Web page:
What is Ketchup?
Ketchup is a condiment that is used extensively around the world. It is usually served with dishes such as:
- French fries
- fried meats
This is, nowadays, entirely tomato-based, and includes other ingredients such as sugar, vinegar, spices, onions, etc. Most people buy it from the market though a few also prepare it at home.
In the US and the UK, Heinz is the top brand cornering 60% and 82% of the market respectively. The main brands are:
- Market Pantry
- Sir Kensington
- Trader Joe’s
Ketchup probably originated in Vietnam and was brought by traders to China, but it was nowhere similar to what we know today. The name is derived from a Hokkien Chinese word, kê-tsiap, meaning ‘fermented fish sauce’. British colonization led them to discover this dish, which they tried to replicate with mushrooms, walnuts, oysters, or anchovies. All these sauces were savory, unlike today’s sweet ketchup. Eventually, tomatoes entered the picture and sugar even later.
It was Henry Heinz who found a safe and viable (and sweet) alternative to the original recipes. He perfected the tomato sauce recipe so as to ensure that it was not too watery and has the perfect blend of tastes. Even today, Heinz corners a large share of the today’s market. It was again Heinz which came up with the EZ ketchup bottle, that increased consumption in many households. Other popular brands are Hunt’s, Del Monte, French’s, Annie’s, Sir Kensington’s, etc.
Why use ketchup?
Apart from the fact that it is a great side to many dishes, this has other health advantages.
- It is low on calories at only 15 calories per tablespoon, making it a great choice for those trying to lose weight.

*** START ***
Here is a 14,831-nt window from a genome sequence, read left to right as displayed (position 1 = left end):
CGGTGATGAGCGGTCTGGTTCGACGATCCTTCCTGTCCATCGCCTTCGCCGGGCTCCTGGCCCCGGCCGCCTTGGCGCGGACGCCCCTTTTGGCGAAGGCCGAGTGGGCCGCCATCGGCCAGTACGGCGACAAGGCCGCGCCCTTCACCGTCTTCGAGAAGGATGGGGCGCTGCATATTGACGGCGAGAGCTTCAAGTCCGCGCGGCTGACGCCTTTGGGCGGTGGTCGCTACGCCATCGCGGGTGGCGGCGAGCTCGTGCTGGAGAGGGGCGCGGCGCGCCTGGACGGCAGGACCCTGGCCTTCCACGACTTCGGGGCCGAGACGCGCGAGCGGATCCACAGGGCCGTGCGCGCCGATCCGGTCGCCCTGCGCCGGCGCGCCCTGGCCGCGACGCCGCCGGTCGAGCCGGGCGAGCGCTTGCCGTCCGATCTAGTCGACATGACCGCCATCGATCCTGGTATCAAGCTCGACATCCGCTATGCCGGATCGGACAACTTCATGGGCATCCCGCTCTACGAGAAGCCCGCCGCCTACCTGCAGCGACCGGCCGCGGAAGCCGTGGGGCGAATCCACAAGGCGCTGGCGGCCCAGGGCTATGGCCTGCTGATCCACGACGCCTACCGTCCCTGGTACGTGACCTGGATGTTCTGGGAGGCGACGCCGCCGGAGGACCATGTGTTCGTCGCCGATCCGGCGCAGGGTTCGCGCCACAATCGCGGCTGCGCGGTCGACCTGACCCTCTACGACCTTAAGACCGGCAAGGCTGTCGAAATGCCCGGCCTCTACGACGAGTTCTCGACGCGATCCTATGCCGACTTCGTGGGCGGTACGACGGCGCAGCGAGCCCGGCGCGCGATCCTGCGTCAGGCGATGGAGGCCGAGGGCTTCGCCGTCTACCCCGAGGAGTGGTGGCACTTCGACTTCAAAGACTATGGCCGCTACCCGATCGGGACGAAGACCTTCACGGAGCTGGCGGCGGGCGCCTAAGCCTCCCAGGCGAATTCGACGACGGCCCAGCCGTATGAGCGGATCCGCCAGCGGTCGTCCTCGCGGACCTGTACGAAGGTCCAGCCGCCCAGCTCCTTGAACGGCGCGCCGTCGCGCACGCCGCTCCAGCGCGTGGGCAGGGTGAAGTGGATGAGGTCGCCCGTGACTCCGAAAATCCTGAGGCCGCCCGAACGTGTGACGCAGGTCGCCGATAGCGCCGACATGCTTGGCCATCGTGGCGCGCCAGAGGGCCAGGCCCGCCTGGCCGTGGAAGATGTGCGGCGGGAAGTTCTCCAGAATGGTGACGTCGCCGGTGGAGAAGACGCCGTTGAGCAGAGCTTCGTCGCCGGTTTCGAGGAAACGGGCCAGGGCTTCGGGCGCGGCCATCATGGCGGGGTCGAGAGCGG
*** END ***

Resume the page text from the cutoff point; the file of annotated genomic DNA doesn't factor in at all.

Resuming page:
- The processing of tomatoes involved breaks down the cell walls of the tomatoes and makes the lycopene in it readily available to consumers. Lycopene is an antioxidant that helps in keeping the heart healthy and in preventing some types of cancer.
The nutritional value for a 100g of ketchup is:
Commercial ketchup and nutrition
This tomato sauce goes well with a lot of dishes and is an easy-to-use condiment, readily available on the shelves. However, it is perhaps better to make your own than to buy commercial products.
- The tomatoes are seeded and peeled and cooked on high heat to create tomato concentrates. The heat kills all the nutrients that the tomato contains, leaving it useless for consumption.
- Like so many other packaged foods, this too contains high fructose corn syrup, a detriment to health. High consumption of fructose can lead to obesity, diabetes, and other health issues.
- Ketchup contains 4 grams of sugar and 190 milligrams of sodium. Such high levels of salt and sugar can lead to health issues.
On the other hand, if you prepare this at home, all these negative effects are neutralized, and the sauce becomes a healthy addition to your diet.
It can be used not only as a condiment or side-dish, but also as an ingredient in making different dishes. Here are a few recipes using ketchup:
Ketchup (or catsup) is food prepared with tomato concentrate with or without lemon juice, fresh ripe tomatoes, or tomato residue. The FDA requires this liquid to be free of skins, seeds, and other coarse matter. There are other strict regulations governing the content, manufacturing procedures, and labeling.
Cancer Network, MJH Life Sciences, Volume 11, Issue 12, 1997 https://www.cancernetwork.com/articles/new-study-shows-processed-tomato-products-are-better-source-lycopene-fresh-tomatoes
Food Network, Toby Amidor, M.S., R.D., C.D.N. https://www.foodnetwork.com/healthyeats/2011/08/ketchup-is-it-healthy
National Geographic, Jasmine Wiggins, 2014 https://nationalgeographic.com/culture/food/the-plate/2014/04/21/how-was-ketchup-invented/